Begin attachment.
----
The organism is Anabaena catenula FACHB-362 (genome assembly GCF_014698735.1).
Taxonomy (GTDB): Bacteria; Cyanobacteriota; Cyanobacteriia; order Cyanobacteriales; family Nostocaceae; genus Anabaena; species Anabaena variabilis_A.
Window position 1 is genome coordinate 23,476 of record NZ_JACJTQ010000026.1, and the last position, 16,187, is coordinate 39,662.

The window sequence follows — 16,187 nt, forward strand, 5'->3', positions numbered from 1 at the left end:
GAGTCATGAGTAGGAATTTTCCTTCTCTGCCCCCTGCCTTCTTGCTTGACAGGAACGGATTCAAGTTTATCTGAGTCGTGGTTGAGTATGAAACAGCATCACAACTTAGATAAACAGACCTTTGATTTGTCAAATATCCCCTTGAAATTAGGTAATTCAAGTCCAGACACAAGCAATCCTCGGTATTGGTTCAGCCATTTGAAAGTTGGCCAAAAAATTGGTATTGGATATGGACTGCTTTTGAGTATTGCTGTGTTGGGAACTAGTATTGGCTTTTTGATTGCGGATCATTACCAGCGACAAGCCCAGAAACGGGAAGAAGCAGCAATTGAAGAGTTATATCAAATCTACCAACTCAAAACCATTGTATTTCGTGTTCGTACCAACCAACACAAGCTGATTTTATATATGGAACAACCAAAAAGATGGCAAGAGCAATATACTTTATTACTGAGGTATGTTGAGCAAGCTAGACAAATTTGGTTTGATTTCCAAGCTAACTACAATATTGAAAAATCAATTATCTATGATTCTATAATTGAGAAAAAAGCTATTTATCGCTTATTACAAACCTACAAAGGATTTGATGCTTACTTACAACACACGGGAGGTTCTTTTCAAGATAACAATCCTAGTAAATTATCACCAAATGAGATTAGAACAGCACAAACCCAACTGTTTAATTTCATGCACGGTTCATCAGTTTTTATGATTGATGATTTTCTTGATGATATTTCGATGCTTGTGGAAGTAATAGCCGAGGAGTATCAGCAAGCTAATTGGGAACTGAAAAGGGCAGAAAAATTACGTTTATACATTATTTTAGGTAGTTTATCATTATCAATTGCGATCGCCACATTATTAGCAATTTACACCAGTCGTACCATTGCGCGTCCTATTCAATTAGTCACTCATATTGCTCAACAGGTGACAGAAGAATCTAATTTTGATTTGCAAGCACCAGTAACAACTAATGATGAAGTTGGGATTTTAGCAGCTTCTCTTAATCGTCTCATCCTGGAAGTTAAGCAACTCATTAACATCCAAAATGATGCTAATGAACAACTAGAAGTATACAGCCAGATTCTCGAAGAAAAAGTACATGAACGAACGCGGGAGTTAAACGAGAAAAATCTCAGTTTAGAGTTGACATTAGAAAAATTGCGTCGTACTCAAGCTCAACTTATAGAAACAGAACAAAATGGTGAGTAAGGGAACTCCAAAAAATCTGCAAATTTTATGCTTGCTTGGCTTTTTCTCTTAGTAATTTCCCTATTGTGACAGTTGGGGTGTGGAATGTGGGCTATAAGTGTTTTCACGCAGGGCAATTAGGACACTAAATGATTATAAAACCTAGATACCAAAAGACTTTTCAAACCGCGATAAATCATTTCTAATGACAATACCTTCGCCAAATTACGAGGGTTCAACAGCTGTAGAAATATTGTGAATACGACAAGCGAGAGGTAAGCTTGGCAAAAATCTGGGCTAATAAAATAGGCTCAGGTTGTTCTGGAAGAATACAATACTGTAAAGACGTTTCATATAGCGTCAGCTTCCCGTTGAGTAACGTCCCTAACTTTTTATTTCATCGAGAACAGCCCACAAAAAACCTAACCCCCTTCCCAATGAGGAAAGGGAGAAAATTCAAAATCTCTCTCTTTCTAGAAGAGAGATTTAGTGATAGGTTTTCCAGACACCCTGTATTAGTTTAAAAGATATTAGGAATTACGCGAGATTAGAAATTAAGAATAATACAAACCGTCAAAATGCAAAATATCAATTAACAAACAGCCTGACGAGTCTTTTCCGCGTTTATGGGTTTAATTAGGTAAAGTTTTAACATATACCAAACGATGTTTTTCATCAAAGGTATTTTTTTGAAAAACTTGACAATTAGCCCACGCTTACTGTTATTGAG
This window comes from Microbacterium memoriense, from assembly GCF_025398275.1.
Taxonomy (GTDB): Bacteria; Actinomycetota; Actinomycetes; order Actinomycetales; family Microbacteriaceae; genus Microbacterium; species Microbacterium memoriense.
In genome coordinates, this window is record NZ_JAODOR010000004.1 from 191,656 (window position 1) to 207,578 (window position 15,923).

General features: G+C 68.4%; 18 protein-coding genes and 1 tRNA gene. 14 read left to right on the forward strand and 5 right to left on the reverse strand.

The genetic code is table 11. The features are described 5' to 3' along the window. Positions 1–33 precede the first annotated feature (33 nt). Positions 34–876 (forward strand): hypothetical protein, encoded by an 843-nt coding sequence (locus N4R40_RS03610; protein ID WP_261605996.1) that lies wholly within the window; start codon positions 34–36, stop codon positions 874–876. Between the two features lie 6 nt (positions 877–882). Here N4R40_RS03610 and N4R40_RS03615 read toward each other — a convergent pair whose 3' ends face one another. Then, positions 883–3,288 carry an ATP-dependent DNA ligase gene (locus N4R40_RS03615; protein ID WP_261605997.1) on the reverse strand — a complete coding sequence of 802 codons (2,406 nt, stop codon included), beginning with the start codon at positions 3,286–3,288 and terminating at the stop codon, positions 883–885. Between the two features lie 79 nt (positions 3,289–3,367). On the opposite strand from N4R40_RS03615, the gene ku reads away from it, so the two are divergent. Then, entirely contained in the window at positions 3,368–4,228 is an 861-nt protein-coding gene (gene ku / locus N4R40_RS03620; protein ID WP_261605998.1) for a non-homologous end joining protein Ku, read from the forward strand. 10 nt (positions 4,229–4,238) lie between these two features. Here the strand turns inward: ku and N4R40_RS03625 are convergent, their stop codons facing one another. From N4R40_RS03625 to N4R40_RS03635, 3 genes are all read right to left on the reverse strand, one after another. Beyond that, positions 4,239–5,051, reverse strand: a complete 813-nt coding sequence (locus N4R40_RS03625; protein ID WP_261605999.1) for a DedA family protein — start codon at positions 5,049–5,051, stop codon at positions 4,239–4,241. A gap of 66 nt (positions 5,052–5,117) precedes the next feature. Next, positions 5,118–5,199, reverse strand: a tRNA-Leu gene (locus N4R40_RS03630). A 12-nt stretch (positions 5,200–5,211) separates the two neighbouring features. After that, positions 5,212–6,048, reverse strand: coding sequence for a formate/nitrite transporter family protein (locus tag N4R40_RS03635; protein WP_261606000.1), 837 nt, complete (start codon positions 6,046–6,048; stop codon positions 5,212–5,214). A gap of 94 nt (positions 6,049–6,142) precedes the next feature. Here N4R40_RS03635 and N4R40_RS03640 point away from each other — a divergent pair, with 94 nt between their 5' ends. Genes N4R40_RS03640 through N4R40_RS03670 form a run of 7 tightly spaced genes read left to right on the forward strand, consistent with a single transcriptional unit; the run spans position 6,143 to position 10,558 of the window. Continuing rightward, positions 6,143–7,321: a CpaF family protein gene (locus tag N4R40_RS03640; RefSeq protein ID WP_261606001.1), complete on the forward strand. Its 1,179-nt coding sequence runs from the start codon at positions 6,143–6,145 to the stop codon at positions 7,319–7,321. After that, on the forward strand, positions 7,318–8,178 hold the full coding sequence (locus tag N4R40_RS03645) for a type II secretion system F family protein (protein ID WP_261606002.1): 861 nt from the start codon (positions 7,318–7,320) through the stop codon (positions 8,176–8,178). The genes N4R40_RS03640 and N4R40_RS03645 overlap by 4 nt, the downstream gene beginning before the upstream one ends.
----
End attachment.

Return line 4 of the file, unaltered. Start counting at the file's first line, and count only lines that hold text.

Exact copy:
The window sequence follows — 16,187 nt, forward strand, 5'->3', positions numbered from 1 at the left end: